A former CIA engineer was convicted of leaking a massive trove of the agency’s secrets to WikiLeaks. Joshua Schulte, who used to work for the CIA as a programmer, provided documents detailing how the CIA hacked smartphones and the agency’s efforts to use internet-connected smart TV as listening devices.
Prosecutors said that Schulte decided to leak the files because he was disgruntled with the CIA after his complaints of a poor work environment were ignored. They called the Vault 7 leak “one of the most brazen and damaging acts of espionage in American history.”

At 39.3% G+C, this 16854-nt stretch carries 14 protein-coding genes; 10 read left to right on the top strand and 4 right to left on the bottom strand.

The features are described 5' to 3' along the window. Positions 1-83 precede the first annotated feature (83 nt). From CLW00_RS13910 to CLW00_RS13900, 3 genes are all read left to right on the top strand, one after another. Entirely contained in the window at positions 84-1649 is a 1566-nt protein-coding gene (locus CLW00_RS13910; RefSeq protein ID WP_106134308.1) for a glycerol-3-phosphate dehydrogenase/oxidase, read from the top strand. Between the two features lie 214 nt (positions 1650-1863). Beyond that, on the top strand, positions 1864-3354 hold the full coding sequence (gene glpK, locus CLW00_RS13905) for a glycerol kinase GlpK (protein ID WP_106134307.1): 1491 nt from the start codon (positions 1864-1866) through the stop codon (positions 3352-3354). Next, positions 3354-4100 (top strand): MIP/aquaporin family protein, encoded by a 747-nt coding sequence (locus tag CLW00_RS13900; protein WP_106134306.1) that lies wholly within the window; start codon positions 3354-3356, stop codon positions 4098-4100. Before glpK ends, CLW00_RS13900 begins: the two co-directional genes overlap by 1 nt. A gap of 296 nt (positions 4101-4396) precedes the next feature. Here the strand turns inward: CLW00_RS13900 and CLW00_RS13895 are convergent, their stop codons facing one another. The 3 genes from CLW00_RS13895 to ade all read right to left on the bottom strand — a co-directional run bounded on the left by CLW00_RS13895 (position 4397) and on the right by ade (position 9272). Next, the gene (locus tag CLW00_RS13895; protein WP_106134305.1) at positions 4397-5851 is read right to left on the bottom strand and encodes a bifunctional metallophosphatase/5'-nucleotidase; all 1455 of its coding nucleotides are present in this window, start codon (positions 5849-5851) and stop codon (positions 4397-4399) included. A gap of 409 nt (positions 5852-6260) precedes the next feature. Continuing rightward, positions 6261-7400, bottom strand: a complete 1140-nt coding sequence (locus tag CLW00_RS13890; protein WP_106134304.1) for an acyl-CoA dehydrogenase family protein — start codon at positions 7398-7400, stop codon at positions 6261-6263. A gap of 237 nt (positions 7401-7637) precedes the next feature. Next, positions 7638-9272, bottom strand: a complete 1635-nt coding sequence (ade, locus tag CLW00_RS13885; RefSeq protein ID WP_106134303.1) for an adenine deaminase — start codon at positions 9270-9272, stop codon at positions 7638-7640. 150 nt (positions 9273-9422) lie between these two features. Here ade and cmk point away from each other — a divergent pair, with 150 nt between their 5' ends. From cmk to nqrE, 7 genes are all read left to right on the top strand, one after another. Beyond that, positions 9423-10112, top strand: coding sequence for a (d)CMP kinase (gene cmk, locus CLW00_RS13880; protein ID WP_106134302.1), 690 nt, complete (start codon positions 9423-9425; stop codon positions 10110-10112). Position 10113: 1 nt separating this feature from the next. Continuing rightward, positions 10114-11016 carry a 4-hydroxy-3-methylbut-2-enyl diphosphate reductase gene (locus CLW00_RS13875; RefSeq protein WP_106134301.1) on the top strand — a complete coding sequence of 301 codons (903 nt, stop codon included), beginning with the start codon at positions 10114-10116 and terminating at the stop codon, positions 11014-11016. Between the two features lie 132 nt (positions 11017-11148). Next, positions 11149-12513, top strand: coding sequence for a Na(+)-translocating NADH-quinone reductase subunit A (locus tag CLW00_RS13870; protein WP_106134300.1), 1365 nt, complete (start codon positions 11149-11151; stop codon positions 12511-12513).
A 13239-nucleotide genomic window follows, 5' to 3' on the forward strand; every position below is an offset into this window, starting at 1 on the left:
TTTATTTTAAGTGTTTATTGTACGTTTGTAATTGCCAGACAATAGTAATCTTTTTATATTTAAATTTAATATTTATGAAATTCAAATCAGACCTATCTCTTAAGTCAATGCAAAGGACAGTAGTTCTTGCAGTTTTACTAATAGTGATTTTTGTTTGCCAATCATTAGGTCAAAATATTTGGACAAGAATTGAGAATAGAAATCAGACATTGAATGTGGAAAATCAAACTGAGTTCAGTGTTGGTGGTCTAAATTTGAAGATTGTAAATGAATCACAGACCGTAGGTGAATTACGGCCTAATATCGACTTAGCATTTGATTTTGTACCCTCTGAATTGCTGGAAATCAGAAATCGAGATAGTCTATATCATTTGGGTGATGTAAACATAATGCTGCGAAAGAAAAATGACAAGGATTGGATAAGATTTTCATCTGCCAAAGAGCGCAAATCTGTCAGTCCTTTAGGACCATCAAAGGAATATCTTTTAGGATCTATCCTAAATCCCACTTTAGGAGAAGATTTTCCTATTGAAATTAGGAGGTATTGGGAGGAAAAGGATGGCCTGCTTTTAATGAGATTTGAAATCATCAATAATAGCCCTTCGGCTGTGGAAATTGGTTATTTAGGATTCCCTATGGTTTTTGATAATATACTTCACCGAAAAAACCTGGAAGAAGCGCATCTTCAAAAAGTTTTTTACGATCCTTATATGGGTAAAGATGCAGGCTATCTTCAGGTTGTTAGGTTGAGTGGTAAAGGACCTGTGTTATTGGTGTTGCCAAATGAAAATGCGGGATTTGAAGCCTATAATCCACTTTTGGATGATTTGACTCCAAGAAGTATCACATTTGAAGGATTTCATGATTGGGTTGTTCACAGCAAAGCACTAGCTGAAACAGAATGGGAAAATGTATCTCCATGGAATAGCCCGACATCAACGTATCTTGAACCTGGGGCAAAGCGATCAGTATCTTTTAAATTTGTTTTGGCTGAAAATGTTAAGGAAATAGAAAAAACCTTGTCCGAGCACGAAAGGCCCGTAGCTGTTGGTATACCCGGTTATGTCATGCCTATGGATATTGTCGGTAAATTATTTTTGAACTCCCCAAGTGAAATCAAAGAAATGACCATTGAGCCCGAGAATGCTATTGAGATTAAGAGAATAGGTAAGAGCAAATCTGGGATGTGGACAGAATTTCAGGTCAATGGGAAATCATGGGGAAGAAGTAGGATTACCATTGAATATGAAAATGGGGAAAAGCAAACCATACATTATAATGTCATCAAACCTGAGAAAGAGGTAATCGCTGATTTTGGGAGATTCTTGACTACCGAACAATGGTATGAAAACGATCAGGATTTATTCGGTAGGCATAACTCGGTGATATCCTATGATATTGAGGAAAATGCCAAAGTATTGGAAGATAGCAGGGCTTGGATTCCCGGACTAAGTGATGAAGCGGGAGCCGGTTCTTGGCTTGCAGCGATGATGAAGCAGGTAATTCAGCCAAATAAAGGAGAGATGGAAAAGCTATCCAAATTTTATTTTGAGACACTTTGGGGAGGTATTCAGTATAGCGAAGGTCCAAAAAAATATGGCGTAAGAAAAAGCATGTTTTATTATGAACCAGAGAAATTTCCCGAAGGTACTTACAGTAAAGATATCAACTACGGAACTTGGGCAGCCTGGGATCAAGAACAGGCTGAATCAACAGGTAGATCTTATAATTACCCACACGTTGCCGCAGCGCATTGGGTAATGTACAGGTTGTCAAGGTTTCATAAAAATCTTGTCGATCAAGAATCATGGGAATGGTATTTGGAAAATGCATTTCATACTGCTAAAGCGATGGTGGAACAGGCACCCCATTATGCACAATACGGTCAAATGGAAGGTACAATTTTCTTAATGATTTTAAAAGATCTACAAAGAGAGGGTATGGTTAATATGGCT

“When Schulte began to harbor resentment toward the CIA, he covertly collected those tools and provided them to WikiLeaks, making some of our most critical intelligence tools known to the public — and therefore, our adversaries,” U.S. Attorney for the Southern District of New York Damian Williams said in a statement.
Schulte’s conviction comes after a mistrial was declared in 2020 when jurors found themselves deadlocked on several counts, including illegal gathering and transmission of national defense information.
A sentencing date was not set because Schulte is also facing a trial on charges of possessing and transporting child pornography. He has pleaded not guilty to those charges.